Loch Lomond And Trossachs National Park Planning Authority
Along with the pier and the ticket office, Blairmore Hall is an important part of the marine heritage of Loch Long. The development of the Blairmore coast as a marine resort was made possible by the development of steamer services connecting with Glasgow. The set of buildings at Blairmore Pier forms a nucleus for the scattered development. This later 19th century hall, a simple single storey rectangular structure with round-arched openings, is central to the group.
Blairmore pier opened for business in 1855 and connected regularly with Lochgoilhead, Kilmun and Greenock. It is likely that the hall was built when the pier was improved in 1873 (Ordnance Gazetteer, 167). The building, which served as the waiting room and 'Refreshment Rooms' (see early photographs), E-facing, is gable-fronted, 3-bays wide by 7 bays deep with regular fenestration along the sides. The gabled front to the road has the entrance to the right, with a round-headed doorway reached by three stone steps. To the left of this are two further round-headed windows. In the gable is a round clock in a stone oculus. To each side elevation there are similar round-headed windows, as well as large sliding doors to the W.
The OS map of c1898 shows a further building to the rear of this, but at present only a de-roofed lean-to survives. Early photographs show the hall with a sign across the front gable and decorative bargeboards.
Interior: the interior, consisting of one large room, is plain, boarded to dado height. The ceiling, at low collar height, is flat, with a plain cornice.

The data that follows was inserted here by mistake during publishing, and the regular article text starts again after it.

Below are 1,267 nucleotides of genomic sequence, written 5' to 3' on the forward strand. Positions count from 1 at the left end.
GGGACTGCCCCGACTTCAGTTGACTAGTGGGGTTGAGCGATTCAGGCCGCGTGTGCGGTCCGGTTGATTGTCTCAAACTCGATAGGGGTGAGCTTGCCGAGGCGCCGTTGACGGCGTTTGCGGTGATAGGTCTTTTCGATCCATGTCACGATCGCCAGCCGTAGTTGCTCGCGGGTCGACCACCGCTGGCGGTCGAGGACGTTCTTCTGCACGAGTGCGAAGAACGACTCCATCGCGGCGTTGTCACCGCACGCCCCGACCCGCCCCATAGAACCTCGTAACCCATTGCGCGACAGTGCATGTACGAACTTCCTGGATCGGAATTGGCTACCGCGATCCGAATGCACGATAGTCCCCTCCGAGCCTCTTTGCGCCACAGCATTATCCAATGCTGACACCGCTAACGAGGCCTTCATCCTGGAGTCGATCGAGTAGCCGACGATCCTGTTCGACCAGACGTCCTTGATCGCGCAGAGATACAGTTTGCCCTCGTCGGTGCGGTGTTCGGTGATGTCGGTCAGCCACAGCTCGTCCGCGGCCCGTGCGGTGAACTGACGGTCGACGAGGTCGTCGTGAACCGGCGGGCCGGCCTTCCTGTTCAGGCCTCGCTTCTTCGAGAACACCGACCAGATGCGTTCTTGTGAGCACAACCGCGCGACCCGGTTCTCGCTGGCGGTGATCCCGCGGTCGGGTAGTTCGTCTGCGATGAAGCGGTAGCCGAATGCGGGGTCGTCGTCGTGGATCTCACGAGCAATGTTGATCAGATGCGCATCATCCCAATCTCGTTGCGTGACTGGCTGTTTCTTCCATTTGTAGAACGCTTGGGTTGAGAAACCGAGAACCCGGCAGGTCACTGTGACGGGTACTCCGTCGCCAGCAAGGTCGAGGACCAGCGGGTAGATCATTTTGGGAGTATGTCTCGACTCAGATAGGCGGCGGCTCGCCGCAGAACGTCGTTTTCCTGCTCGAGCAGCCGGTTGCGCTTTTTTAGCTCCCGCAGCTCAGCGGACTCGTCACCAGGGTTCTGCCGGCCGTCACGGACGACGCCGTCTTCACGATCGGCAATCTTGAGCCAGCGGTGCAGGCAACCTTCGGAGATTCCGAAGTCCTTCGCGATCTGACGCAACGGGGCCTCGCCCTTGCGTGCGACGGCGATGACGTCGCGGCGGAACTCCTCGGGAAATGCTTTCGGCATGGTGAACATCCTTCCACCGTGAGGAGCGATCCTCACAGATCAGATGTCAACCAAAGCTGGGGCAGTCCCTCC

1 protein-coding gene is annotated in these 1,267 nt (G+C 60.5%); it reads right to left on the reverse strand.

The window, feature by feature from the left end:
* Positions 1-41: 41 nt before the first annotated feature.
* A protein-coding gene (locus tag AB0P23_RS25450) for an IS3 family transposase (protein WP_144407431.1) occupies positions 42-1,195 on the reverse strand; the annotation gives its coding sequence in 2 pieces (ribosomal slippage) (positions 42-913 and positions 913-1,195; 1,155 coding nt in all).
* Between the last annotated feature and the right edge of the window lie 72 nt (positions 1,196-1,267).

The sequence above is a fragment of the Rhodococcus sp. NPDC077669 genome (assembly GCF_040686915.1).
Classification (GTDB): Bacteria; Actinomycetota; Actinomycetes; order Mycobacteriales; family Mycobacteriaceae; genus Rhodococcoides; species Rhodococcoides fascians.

Materials: whinstone rubble with sandstone dressings. Timber sash and case windows. 2-leaf timber door. Timber boarded sliding doors to sides.
We list buildings of special architectural or historic interest and these are selected according to criteria published in the www.historic-scotland.gov.uk/shep-dec2011.pdf, Annex 2, pp74-76.
The information in the listed building record gives an indication of the special architectural or historic interest of the listed building(s). It is not a definitive historical account or a complete description of the building(s). The format of the listed building record has changed over time. Earlier records may be brief and some information will not have been recorded.
Enquiries relating to works to listed buildings should be made to the local authority in the first instance. Listed building consent is required for works which a local authority considers will affect its character as a building of special architectural or historic interest and local authorities also decide if listed building consent is required.
Listing covers both the exterior and the interior. Listing can cover structures not mentioned which are part of the curtilage of the building, such as boundary walls, gates, gatepiers, ancillary buildings etc. The local authority is responsible for advising on what is covered by the listing including the curtilage of a listed building. For information about curtilage see www.historicenvironment.scot.
Legislation introduced on 1 October 2015 allows us to state that: an object or structure fixed to the listed building; any object or structure within the curtilage of the listed building; and, any part or feature of the listed building that is not of architectural or historic interest may be excluded from a listing. If part of your building is not listed under the new legislation, the part will be excluded in the statutory address and in the statement of special interest. The statement will use the word 'excluding' and quote the relevant section of the Historic Environment Scotland Act 2014. Some earlier listed building records may use the word 'excluding', but if the Act is not quoted, the record has not been revised to reflect current legislation.
Find out more about listing and our other designations at www.historicenvironment.scot/advice-and-support.